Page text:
London Metropolitan University Research Institutes

European identity and citizenship: working on the fundamentals of the European Convention with primary school student teachers

Author(s) Maria Villanueva and Carmen Gonzalo  
Publisher CiCe Publications  
Year 2004  
Editor A. Ross, The Experience of Citizenship  
Language English  
Age group -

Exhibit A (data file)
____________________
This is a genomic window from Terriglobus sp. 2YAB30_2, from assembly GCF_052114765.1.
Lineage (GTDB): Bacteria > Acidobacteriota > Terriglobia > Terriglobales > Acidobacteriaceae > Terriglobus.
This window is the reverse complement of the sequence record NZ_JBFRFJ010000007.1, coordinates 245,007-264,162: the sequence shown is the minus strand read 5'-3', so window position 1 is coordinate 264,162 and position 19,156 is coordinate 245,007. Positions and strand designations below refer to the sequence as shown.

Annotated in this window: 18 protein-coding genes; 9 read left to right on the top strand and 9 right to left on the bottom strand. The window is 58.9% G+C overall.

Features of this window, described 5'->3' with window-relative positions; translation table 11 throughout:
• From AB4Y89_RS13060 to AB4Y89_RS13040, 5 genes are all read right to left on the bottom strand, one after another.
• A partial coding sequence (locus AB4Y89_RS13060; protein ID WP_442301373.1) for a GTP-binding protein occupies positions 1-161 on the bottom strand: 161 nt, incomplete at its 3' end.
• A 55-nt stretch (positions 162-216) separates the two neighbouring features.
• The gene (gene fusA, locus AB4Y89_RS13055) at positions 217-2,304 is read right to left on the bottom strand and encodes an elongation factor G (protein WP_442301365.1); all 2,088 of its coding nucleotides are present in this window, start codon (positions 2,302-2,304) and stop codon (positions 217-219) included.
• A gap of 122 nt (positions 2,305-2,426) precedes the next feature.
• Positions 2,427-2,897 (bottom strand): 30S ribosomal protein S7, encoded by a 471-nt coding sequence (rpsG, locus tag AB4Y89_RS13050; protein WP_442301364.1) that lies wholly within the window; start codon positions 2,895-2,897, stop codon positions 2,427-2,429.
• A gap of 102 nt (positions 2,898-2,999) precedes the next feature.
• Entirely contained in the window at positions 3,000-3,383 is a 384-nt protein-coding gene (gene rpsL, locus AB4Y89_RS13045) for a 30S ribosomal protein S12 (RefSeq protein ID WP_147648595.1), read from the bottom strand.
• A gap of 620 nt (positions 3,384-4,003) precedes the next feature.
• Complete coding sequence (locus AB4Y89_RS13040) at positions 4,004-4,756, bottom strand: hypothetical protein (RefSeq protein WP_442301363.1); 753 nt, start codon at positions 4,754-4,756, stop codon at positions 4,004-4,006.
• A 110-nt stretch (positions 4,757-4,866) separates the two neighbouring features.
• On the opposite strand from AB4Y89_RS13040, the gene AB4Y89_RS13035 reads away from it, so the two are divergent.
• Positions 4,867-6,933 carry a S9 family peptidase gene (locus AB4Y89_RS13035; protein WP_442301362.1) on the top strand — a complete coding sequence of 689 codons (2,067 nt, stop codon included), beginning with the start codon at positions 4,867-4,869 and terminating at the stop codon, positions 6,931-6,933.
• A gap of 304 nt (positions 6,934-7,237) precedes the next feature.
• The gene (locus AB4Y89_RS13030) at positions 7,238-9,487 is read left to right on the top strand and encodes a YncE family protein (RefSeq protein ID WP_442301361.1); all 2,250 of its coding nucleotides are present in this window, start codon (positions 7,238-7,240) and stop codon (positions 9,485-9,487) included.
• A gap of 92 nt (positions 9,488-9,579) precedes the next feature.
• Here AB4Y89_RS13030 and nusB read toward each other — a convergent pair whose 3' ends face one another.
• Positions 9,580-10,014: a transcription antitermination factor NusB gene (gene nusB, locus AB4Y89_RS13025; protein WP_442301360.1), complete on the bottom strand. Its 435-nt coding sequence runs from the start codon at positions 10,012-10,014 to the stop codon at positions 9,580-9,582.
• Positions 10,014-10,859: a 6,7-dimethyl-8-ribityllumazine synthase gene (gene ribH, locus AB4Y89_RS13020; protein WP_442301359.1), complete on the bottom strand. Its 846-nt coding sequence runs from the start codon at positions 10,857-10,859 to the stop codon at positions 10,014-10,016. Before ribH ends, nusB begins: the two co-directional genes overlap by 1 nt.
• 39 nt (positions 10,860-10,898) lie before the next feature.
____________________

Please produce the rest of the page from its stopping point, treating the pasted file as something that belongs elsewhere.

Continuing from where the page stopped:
Everyday life and the news disseminated by the mass media frequently offer interesting material on civic and educational aspects for reflection and discussion. The use of such material in education is not as common as it should be, since teachers in training institutions often prefer to introduce discussions on theoretical or well established cases in academic literature. However, real events that happen around us offer an added value; the possibility of reflection on the personal involvement of students, both as citizens and as future professionals in education. The construction of Europe is going through a crucial phase with the enlargement process and the institutional and legal reforms that are under way. The most recent European Summit (December 2003) was expected to approve the principles of the European Convention as the main statutory document for the European Union, but the document presented by the Commission, which had been preparing the document since February 2003, was not approved as some countries, Spain and Poland among them, would not agree with some of its proposals. (More recent changes and events in European politics seem to predict that the Convention will finally be approved in next spring's Summit under the Irish presidency.)

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